The problem is, these four versions of our self-interest conflict, leading to illogical and destructive results. If as a worker, you want a stable job and a good salary, you need to support fair pricing that funds sufficient wages that workers can buy the products you make. However, when as an investor you seek greater profits, you are responsible for driving corporations to cut jobs in the U.S., to seek out cheaper labor overseas. Meanwhile, since the consumer in you wants lower prices, you push corporations to minimize their expenses at any cost, potentially cutting wages. And, finally, if as a citizen, you want to create a safer, more prosperous world, you should want to ask corporations to save jobs, pay workers well, and pay as much attention to purpose as to profit. 

These competing self-interests drive a dysfunctional practice of capitalism. We need to change capitalism so that it achieves all of our mutual self-interests rather than a narrow-minded set of individual self-interests. 

If the corporate world does not take on a greater role to help build a prosperous, healthy, well educated society, it will effectively destroy the market on which it depends.

4. We can no longer count on governments to repair the social and economic problems of the world.

For decades, the prevailing philosophy has been that capitalist corporations are not responsible to the societies in which they operate. Traditional and conservative economic thinkers like Milton Friedman claimed corporations only have to fulfill the profit-making interests of their shareholders. As a result, governments have been forced to act pick up the slack, managing the most pressing ills of society like poverty, crime, and urban blight, some of which are negative externalities caused by capitalism itself. 

While this philosophy might have worked in the past, it is simply no longer a valid premise. Capitalism must change because the world needs another pillar of social transformation to assist governments and philanthropies. If the corporate world does not take on a greater role to help build a prosperous, healthy, well educated society, it will effectively destroy the market on which it depends. It won’t matter that capitalism is the greatest economic system ever invented if corporate practices reduce society to a community of disenfranchised, impoverished citizens and consumers.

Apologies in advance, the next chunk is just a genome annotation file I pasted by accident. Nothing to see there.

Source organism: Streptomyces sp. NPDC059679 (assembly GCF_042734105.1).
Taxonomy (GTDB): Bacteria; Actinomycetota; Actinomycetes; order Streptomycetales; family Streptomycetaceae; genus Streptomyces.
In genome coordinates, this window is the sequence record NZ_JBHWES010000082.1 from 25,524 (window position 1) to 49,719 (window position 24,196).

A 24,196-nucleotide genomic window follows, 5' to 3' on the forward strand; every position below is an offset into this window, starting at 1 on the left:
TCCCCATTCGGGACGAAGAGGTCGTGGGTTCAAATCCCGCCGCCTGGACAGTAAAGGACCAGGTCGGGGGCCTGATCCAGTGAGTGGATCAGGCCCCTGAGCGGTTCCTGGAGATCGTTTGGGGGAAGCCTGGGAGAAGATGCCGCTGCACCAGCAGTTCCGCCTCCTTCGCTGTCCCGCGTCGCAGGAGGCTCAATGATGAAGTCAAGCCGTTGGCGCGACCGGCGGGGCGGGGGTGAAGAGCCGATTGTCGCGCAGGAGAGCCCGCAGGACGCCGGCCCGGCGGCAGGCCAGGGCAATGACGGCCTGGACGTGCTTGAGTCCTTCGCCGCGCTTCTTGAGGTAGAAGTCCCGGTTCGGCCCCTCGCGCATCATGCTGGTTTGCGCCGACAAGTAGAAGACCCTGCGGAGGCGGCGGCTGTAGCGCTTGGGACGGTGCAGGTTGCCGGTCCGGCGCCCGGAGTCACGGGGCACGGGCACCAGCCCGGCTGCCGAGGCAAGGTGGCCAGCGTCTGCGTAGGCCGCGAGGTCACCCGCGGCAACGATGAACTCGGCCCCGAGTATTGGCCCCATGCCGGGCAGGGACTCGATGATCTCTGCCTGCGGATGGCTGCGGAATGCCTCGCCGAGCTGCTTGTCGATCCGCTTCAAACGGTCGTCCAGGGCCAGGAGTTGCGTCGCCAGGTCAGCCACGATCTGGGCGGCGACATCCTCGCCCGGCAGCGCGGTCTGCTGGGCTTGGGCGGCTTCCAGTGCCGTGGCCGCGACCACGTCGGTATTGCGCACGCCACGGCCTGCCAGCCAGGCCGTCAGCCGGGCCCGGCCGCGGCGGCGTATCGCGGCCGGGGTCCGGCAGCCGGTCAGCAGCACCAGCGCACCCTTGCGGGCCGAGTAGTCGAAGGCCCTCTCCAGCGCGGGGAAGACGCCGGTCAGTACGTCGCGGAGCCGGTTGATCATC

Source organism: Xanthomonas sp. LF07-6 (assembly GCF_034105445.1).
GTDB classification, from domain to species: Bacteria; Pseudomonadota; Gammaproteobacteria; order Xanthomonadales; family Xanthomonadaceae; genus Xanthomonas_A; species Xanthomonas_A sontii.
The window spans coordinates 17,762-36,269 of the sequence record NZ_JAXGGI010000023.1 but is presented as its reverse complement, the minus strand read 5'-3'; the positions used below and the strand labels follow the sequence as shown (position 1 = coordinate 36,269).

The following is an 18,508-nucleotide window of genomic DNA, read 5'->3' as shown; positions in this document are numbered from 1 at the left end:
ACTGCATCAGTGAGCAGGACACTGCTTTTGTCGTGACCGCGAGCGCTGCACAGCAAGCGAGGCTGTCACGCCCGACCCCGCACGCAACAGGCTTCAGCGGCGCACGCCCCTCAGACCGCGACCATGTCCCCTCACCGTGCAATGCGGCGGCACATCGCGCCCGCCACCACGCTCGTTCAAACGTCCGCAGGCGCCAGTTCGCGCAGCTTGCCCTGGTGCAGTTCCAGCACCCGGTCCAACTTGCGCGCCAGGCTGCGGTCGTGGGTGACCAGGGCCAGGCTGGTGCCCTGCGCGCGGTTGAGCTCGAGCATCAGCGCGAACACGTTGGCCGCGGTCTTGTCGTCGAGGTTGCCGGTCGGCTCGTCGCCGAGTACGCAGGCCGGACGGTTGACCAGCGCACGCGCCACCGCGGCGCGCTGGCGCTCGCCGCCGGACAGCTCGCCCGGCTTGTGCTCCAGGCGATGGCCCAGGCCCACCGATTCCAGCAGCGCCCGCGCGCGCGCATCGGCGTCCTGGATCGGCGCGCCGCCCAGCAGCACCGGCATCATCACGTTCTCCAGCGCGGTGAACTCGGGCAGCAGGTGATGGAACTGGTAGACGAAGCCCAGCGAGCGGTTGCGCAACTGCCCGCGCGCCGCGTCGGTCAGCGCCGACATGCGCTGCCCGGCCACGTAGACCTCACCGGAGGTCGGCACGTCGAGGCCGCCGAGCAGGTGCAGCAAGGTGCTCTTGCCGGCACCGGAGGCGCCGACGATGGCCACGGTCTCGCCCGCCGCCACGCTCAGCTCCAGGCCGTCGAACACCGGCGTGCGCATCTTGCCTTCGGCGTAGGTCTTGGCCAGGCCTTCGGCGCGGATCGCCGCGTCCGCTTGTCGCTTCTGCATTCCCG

Prosperity is the well being of the many, not the wealth of a few.

Capitalism is not Immutable

For most people, it is a threatening idea to accept that the current practice of capitalism is flawed and needs to change. As Americans or Westerners, we grew up under free market capitalism, built our careers on it, and have seen our communities and our families prosper, at least until recently. But the events of the past few years are warning us that something is profoundly wrong. The middle class is disappearing, the unemployment lines getting longer, our cities deteriorating, the ranks of the working poor getting larger, the air dirtier, the supplies of clean water scarcer, the climate is getting more unstable, and global tensions between the haves and have nots are escalating.

We need citizens, consumers, and our corporate and political leaders to change course immediately. We need to seek and implement greater regulation of our corporations, stronger laws to ensure ethical conduct, and tighter supervision of environmental compliance. We need to re-educate investors that their best interests are not served by companies destroying the planet and the societies we live in over the long term, to ensure disproportionate wealth in the short term. We need to recognize and act on the belief that prosperity is the well being of the many, not the wealth of a few. We must reengineer capitalism to be an economic engine that works for the benefit of the greater good of humankind.

Simon Mainwaring is the founder of We First, a social branding consultancy, and the author of a new book, We First: How Brands and Consumers Use Social Media to Build a Better World.